On the initial sip, a powerful sensation grips the tongue and creates a lively mouthfeel that has rocky minerality to it, but is not metallic. Within a matter of seconds after swallowing the soup, this strong minerality melts away and reveals a beautiful symphony of flavors, all perfectly orchestrated and seemingly emanating out from that rocky minerality.

    Maybe that’s what “music from the rock” means – and if so, this is a brilliant example of a rare quality not found in many dancong nowadays. More modern processing techniques are not focused on bringing such a characteristic out, and while they can be good overall, they can also be lacking yan-yun entirely.

    The way the mouthfeel builds progressively is beautiful – so many layers of flavor are possible to explore because this tea has such a deep and round body. I get overt undertones of plums, lychee, almonds, and a kind of spice that is reminiscent of toasted coriander seed, plus all kinds of subtle sensations like licorice root and citrus fruits, some of which sparkle on the palate and feel electrifying, and others which weave in and out so softly they are barely detectable, yet so refined once I sense them.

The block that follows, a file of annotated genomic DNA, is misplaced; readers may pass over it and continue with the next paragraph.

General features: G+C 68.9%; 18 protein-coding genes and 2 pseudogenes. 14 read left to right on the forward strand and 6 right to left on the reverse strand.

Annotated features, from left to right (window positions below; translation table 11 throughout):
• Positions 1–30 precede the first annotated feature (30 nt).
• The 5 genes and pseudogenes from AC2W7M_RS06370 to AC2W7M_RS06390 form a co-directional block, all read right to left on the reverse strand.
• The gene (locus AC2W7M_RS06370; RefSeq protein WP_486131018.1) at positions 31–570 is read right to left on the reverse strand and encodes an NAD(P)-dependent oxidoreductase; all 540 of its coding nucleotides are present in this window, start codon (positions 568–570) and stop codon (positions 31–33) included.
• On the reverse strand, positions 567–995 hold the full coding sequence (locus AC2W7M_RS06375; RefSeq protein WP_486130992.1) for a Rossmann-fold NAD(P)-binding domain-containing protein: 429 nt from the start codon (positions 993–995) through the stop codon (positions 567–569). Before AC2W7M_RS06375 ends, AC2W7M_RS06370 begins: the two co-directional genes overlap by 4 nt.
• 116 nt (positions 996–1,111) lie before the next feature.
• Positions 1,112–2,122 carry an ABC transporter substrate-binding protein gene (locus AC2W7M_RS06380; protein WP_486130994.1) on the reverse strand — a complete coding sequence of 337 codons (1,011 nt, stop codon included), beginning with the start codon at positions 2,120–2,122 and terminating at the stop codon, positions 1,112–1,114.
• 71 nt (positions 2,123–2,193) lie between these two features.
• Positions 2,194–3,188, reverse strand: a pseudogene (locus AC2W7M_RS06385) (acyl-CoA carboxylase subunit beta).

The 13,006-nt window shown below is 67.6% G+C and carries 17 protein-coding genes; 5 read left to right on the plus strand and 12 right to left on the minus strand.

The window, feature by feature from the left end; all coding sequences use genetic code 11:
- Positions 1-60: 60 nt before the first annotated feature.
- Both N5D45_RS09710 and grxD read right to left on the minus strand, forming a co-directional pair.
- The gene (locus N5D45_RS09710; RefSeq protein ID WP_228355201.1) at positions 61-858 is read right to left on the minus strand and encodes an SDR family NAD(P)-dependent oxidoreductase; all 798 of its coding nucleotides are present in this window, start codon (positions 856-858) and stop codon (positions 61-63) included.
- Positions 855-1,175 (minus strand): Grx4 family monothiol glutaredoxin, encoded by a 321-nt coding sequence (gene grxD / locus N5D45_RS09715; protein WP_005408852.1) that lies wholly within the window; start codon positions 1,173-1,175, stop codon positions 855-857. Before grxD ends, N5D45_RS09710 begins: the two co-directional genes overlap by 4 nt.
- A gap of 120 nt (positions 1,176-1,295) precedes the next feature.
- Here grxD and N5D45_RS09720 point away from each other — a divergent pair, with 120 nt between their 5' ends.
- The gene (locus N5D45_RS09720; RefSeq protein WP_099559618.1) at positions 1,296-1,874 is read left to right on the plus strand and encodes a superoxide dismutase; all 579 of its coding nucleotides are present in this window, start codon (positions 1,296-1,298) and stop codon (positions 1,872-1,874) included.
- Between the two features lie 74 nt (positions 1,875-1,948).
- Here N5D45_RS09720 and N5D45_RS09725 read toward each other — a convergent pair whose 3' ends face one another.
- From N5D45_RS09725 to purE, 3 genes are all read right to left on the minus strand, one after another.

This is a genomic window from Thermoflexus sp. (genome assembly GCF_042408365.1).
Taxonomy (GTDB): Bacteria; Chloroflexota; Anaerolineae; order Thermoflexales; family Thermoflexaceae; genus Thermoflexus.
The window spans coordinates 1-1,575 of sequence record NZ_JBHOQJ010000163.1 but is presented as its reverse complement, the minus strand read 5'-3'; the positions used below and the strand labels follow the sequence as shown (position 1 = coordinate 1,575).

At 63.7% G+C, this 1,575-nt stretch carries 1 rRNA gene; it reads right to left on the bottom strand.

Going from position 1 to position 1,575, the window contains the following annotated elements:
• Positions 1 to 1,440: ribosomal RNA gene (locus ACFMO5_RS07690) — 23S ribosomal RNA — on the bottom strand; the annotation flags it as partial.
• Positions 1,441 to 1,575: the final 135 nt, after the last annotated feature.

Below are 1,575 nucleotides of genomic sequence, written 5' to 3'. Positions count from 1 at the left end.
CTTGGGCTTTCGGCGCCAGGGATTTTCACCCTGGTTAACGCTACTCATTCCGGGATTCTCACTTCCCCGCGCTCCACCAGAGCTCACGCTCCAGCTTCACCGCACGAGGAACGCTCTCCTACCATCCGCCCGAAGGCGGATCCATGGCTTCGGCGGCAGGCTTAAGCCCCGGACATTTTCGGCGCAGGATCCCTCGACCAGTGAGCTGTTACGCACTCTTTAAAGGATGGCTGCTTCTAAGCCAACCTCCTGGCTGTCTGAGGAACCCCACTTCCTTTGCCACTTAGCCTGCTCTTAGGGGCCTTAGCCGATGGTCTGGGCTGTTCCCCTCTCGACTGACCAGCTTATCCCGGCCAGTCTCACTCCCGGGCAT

This is glorious. What a rare and complex experience. If you want something special; not only in its flavor profile, but also for the tradition it represents, and the nearly thousand-year-old history it perfectly exemplifies, then this is definitely the right choice!